The sound recording copyright (such as music captured on tape, wax or hard drive) is relatively new, having been established in 1972. (The composition and/or songwriting copyright goes back to 1831.) That means that music recorded before 1972 exists in a patchwork of local law under which protections may be unclear or non-existent. This makes preservation and access for historic recordings difficult due to questions of who owns what and for how long.
Non-commercial broadcasting and open internet access are twin engines of the new music economy
On March 9, 2011, Billboard chart-topping band the Decemberists sent a letter to Oregon members of Congress in support of public radio and open internet access. The Portland, Oregon band has sold more than 1.25 million records worldwide, in part due to their ability to reach fans via the internet and non-commercial radio.
From National Public Radio to community and college broadcasters to low power FM stations, non-commercial radio is a crucial component of today’s music and arts ecosystem.
A broad array of arts organizations sent the following letter to Congress telling them that cutting funding for non-commercial radio is counterproductive. Signers include Alternate ROOTS, the American Federation of Musicians, Americans for the Arts, American Music Center, the Association of Performing Arts Presenters, Chorus America, Dance/USA, Fractured Atlas, FMC, the League of American Orchestras, the National Alliance for Media Arts and Culture, the National Alliance for Musical Theatre, the National Association of Latino Arts and Culture, the National Performance Network, OPERA America, Performing Arts Alliance and Theatre Communications Group.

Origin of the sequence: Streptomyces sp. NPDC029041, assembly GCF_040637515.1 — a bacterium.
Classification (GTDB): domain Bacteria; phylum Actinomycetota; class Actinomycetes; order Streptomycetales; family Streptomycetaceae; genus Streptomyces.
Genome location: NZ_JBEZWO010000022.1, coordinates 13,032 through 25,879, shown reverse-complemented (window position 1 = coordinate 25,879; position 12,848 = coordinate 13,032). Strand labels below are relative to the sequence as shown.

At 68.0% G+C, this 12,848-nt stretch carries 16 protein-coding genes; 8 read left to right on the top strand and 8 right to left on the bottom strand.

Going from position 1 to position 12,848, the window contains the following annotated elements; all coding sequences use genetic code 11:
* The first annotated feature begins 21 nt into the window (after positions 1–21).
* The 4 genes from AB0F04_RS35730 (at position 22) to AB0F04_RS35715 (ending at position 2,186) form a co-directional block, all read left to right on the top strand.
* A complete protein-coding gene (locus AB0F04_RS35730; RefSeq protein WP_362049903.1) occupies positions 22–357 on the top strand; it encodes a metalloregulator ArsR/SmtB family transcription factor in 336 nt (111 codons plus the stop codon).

From Future of Music Coalition, the National Alliance for Media Arts & Culture and Fractured Atlas
On February 14, 2011, Future of Music Coaition, the National Alliance for Media Arts and Culture and Fractured Atlas sent the following letter to Congressional House leadership, urging them not to broadly repudiate the FCC’s Open Internet Order.
On February 14, 2011, R.E.M., Rebecca Gates, Kronos Quartet, Jill Sobule, Erin McKeown, Thao Nguyen, Alex Shapiro and Charles Bissell sent a letter to Congressional House Leadership urging them not to broadly repudiate the FCC’s Open Internet Order.
FMC Comments to Copyright Office in their Notice of Proposed Rulemaking on the “Gap in Termination Provisions”
Future of Music Coalition filed these comments with the Copyright Office in their Notice of Proposed Rulemaking on the “Gap in Termination Provisions” in the Copyright Act.
The Copyright Office released an analysis acknowledging the “gap” in the termination clause of the 1976 Copyright Act, which foreclosed individuals from dissolving grants made before Jan. 1, 1978 of copyrighted works not created until after that date. The comment also applauds the Copyright Office’s proposal to limit their new “gap” closing regulation, that grants will be read from the date of creation of the copyrighted work, to apply only to works that fell in the “gap.”
FMC Files in USPTO & NTIA Inquiry on Copyright Policy, Creativity and Innovation in the Internet Economy
On November 19, 2010, FMC submitted comments to the United States Patent and Trademark Office (USPTO) and the National Telecommunications and Information Association (NTIA) in their Notice of Inquiry on Copyright Policy, Creativity and Innovation in the Internet Economy.